“I’ve been told by people that it’s hard to put a finger exactly on what I do,” says Jacopo De Nicola. No wonder. A Latin American style lilts across his guitar work as it circles Eastern European melodies. That might be enough, but a further listen reveals a lot more stirred into the sonic brew.

Growing up in Italy in the 1980s, Jacopo was surrounded by sounds from England—Brit-pop, New Wave, goth, punk—, Eastern Europe, Latin America. “All the music coming from England was a big influence,” says Jacopo. “You wouldn’t think New Wave and Latin American music would go together, but they are there. I can hear them both in what I do.” “And of course we all grew up with the big baggage of the Cantautori,” says Jacopo, referring to the Italian singer-songwriter tradition. “From the 60s and 70s on, they shaped the way Italians perceived music. That definitely influenced me growing up.”

Jacopo started taking bass lessons at 14, and in the following years he played in a new wave band and a techno-jazz trio, as well as scoring a regular paying gig with the Italian folk ensemble Giancarlo Corrente’s Orchestra. “We’d play traditional music—Polkas and Waltzes— for hours and people danced non-stop. I’d finish the night with my fingers smoldering.” After a few years of that, Jacopo pulled away from music to pursue other artistic interests, traveling Europe and the Middle East, settling down for a while as a yoga instructor in Sharm El Sheikh, Egypt. A decision in 2005 to walk the Camino de Santiago in Spain set his life in a new direction. On that 550-mile journey, Jacopo met his wife to be, leading him to eventually join her in San Francisco, and rekindle his interest in playing music professionally. SF’s strong open-mic culture pulled him in, and soon he’d written a number of songs, recording his first album, Mai Come Ora, in 2009.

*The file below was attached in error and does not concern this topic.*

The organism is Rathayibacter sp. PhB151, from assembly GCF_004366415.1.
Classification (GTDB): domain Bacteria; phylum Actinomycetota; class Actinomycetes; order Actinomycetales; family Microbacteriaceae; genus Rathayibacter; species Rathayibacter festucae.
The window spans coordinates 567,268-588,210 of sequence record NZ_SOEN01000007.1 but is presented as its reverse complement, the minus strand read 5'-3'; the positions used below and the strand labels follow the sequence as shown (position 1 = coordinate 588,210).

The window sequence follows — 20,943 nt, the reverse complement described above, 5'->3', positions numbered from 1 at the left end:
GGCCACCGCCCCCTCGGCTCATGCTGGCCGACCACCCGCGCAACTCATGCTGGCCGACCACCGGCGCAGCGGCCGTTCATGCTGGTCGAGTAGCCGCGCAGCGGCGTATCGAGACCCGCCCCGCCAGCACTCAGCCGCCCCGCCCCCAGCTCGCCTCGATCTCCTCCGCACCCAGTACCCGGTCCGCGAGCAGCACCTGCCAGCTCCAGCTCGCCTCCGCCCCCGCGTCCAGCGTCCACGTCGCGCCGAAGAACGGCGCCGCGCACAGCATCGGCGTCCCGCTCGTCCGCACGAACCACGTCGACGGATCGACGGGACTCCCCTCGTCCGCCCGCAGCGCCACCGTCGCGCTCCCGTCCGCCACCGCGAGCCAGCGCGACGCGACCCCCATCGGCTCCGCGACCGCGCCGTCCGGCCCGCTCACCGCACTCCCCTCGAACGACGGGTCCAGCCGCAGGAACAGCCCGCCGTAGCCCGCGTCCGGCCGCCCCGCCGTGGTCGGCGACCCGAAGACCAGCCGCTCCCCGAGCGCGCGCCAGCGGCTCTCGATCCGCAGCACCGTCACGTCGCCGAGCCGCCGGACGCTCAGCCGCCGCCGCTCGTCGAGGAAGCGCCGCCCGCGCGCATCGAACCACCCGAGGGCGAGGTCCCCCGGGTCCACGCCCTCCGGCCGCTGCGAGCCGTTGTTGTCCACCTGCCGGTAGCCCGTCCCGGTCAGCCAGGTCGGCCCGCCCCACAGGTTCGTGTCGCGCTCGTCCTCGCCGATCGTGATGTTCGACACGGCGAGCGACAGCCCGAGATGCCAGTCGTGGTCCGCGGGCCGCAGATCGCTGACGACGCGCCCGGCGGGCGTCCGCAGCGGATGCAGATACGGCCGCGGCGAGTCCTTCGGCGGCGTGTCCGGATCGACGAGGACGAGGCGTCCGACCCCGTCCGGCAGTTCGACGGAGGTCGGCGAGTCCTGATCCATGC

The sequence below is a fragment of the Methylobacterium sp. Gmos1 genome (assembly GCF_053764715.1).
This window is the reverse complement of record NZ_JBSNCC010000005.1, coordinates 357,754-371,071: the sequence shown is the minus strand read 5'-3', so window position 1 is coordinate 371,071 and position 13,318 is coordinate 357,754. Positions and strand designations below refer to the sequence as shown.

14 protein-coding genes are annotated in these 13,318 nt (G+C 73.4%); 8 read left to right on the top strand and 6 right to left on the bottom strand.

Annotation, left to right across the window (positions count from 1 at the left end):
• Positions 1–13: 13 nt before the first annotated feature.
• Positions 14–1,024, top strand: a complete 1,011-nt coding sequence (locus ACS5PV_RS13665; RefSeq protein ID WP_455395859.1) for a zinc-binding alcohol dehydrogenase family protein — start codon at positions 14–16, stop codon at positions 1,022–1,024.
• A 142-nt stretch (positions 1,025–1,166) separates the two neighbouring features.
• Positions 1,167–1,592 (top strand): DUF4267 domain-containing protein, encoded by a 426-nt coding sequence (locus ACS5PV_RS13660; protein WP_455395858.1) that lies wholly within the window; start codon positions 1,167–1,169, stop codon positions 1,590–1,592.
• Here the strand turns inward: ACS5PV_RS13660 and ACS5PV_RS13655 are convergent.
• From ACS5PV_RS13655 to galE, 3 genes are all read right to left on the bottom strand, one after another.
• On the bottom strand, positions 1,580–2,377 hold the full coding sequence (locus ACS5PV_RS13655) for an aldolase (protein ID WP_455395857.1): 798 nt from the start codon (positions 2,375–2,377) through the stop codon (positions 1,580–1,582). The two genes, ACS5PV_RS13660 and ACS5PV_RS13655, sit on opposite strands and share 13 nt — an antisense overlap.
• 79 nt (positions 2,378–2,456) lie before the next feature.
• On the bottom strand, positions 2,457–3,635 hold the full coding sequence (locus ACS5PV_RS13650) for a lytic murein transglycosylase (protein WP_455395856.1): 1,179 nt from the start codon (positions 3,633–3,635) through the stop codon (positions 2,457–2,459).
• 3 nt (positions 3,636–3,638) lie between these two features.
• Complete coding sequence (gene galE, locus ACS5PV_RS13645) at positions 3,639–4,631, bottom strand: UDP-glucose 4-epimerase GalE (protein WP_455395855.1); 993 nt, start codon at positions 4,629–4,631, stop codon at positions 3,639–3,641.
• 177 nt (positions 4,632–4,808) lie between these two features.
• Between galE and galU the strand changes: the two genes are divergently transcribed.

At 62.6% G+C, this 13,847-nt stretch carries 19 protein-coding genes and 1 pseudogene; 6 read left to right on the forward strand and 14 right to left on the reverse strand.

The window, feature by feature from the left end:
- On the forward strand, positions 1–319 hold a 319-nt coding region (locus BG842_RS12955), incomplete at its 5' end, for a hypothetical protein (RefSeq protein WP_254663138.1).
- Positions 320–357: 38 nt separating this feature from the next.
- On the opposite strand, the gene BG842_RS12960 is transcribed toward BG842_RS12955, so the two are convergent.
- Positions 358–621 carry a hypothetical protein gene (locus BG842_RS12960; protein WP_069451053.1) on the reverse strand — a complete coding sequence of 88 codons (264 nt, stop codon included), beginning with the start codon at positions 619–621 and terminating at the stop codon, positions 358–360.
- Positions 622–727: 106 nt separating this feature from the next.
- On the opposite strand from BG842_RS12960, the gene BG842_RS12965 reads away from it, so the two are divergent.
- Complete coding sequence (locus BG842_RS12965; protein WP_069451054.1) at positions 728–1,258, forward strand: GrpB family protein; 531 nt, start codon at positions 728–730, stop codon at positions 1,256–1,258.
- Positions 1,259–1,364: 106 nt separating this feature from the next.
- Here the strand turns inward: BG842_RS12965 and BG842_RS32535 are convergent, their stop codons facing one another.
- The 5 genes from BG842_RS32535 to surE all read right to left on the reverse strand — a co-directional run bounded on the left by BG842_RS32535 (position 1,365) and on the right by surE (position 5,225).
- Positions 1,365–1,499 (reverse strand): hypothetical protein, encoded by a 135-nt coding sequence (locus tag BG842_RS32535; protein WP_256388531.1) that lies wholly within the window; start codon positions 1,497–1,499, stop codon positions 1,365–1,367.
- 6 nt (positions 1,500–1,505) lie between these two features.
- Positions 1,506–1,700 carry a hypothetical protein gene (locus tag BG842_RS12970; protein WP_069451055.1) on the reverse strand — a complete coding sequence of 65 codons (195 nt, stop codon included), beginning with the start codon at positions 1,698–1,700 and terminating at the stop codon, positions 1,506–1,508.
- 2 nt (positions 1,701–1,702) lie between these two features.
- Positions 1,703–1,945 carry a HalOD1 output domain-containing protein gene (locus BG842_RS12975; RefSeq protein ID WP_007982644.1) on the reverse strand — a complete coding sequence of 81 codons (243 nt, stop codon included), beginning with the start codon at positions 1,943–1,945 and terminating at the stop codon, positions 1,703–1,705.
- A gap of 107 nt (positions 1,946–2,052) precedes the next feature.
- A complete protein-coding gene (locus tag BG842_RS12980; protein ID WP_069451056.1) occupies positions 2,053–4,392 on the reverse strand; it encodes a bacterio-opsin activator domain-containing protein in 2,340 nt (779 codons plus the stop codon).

“For me there is no formula to writing,” Jacopo says. “It’s entirely inspirational. So much of the guitar and bass lines come out of noodling. All of a sudden I hear something that catches my attention and that’s how the song is birthed” The words usually come afterward, once the guitar parts have already started to take shape. “I feel like a receiver more than an active composer,” he says. “I listen, and then let it happen.”

One of the things that happened as Jacopo began songwriting was he’d taken up the kazoo. “It allows me to cut through brass-based melodic lines without needing four hands,” says Jacopo. He’s developed a system to set it up with a wireless mic, running it through pedals. “It sounds like a small Mexican banda—a brass mariachi band.” The novelty of the kazoo is a double-edged sword, says Jacopo. “People see it and think of clowns and kid’s birthday parties. But when they listen, the story changes. Especially when paired with a brass section, it becomes a wild combination. People really enjoy it.” Perhaps it’s that perception of the kazoo as a child’s toy that helps to open the audience’s heart a little—letting them be more attuned and in touch with the performance.

Moving to the East Coast (eventually settling in Philadelphia), Jacopo recorded a second album, Torn in the USA, in 2010, and then the EP Oceano Senziente in 2012. Jacopo followed that up with gigs with his band The Late Saints, a gypsy-rock combo whose lineup has included Micah Hebbel (drums), Jason Bachman (bass); and later Mike Huff (bass), Tim Leslie (percussion), Nick Lombardelli (trombone), and Alex Wolfe (trumpet). Their first album together was 2015’s Presto! In America; and WSTW awarding them Best Band on its Hometown Heroes program.